The Mystique and Magic of Bhutan

The Asian Age,30 May 2010


The Mystique and Magic of Bhutan

Bhutan, we call it; Druk Yul, is their name for the country. Most people translate this to mean “The Land of the Thunder Dragon”, and it is easy to understand why when the airplane skims through the clouds hiding Mount Everest, then dips and swerves to land into a sudden valley surrounded by misty mountains. If there are thunder dragons then this is the place they would be found.

The history behind the name Druk Yul is more complex, and for us, this band of Indians arriving for the first ever Bhutan Literary Festival, much more relevant. In the 12th century a monk, Tsanga Gyare Yeshe Dorji, meditating in the high Tibetan plateaus, heard the four Noble Truths of Buddhism in a long roll of thunder, the great insights of the sage Siddhartha Gautam revealed by nature itself in the voice of the Druk, the dragon whose voice was thunder. When Bhutan was consolidated as a state in the 17th century, its state religion was Drukpa Kargyupa, following in the footsteps of this monk.

This though was on nobody’s mind. For most of us, escaping the terrible heat of the Indian summer, it was the lovely weather that was important, not the grumbling thunder. It was only as we arrived at the hotel that the light rainfall made the thunder more relevant, then lightning struck, the electricity disappeared, and in the long roll of thunder that followed you could almost imagine laughter. The EPABX system of the hotel was fried, and it would take three days to fix. Our phones and intercoms dead, the price we paid for not paying attention to the thunder. We were here to listen to Bhutan as well as to speak; we had been reminded.

Within minutes we were whisked off to the grand India House Estate, one of the most beautiful Indian embassies in the world for an evening of speeches, poetry and performances. The keynote address was given by the always elegant, extremely impressive Queen Mother, Ashi Dorji Wangmo Wangchuck. Poised, focused, a writer herself, the Queen Mother made a short speech of welcome and lit the lamps of welcome in the company of Pavan Varma, India’s ambassador to Bhutan.

The longest speech given was by the Bhutanese Prime Minister, Jigme Thinley. Again a speaker used to impressive audiences, but his speech on Gross National Happiness struck a discordant note. It is rare for a writer to focus on happiness. It is our sadness, our grief at the way the world is, maybe even just curiosity, that compels us forward, not contentment. In an odd way Mr Thinley threw light on it by unwrapping Pavan Varma’s latest book, Becoming Indian, an examination of the problems that British colonialism has left on the Indian national consciousness. Whatever one’s view of the subject the nature of the book is a deliberation on hurt, not happiness.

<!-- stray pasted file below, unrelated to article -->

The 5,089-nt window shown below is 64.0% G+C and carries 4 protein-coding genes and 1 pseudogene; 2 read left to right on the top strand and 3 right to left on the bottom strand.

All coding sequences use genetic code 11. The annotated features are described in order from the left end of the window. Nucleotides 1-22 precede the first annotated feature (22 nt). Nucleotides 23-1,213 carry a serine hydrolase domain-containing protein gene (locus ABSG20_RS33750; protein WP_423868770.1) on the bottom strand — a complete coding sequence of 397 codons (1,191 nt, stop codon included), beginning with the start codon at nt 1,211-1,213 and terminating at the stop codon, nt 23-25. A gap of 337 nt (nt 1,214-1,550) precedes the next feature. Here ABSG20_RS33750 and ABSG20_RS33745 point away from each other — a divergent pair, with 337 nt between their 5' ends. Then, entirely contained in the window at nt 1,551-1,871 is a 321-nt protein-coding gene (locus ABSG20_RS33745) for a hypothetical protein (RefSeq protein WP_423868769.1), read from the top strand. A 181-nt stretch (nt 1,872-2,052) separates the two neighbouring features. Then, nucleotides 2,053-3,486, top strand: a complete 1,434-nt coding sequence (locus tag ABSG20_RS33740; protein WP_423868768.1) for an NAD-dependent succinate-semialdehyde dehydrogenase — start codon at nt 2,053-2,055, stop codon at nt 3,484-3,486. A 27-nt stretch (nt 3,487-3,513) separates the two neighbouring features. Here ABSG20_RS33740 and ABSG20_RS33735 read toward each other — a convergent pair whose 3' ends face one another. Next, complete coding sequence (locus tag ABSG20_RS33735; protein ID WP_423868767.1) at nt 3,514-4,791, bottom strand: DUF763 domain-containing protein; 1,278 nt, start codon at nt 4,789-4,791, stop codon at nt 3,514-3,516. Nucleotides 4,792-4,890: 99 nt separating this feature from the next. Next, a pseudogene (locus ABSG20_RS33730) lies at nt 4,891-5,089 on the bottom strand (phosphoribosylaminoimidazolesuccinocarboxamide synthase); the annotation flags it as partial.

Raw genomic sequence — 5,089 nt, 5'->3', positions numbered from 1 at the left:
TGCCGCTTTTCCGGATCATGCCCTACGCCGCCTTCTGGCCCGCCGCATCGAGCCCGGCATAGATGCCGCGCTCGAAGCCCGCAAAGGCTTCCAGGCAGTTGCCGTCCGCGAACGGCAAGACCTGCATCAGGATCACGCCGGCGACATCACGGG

In a minor sense this was echoed by the festival. The non-Bhutanese writers, whether Patrick French, Urvashi Butalia, Sanjoy Hazarika, Sarnath Bannerjee, or others very clearly focused on hurts and problems. The Bhutanese writers such as Kunzang Choeden, Karma Ura, Sonam Kinga, Kinley Dorji, were more careful in exploring the texture of their lives though as the days unwound it was obvious that they too were focussed on getting at the nub of the truth.

In fact, the most delightful thing about the festival was the quick, precise questions posed by the audience. Anyone who has attended an Indian literary event will know that there are always the audience members who don’t really want to ask a question, but rather want to make some rambling point about something that nobody really understands, except for some stray reference to Rabindranath Tagore and quantum mechanics. There was none of that. The audience, primarily Bhutanese, asked about things they wanted to know and listened intently to the answers. For them the event was about learning, opening themselves up to new knowledge, not spectacle. There was no point when the hall was less than three-quarters full (except for the first 10 minutes after the lunch break of course!) and no point when the audience was less focused on the words and debate rather than on the people themselves, even when the people were stars such as Gulzar, the Bollywood actress Tisca Chopra, the film director Shashank Ghosh, or even Chetan Bhagat.

Maybe because of the nature of the audience it was also exhausting. Siyahi’s Mita Kapur, who organised the festival, ran a tight ship and there were few talks that were delayed for more than a few minutes. It is in the nature of literary festivals that they offer more information than a person can absorb. I learnt this at this year’s Jaipur Festival, when after running around from one event to another I found myself totally drained and retired to the coffee shop. In Thimphu too, I snuck off to one of my favourite little places, the Art Cafe, for their fabulous hot chocolate with marshmallows, after lunch on the third day.

Of course, this meant that I missed a few sessions, and maybe I regret that, maybe I don’t. This is Druk Yul, a country where wisdom is obvious in nature’s words. I would have been a fool not to savour the sight of the mountains and the clouds leisurely wrapping themselves, unwrapping themselves, around them.

Omair Ahmad is the author of The Storyteller’s Tale and Sense Terra and Encounters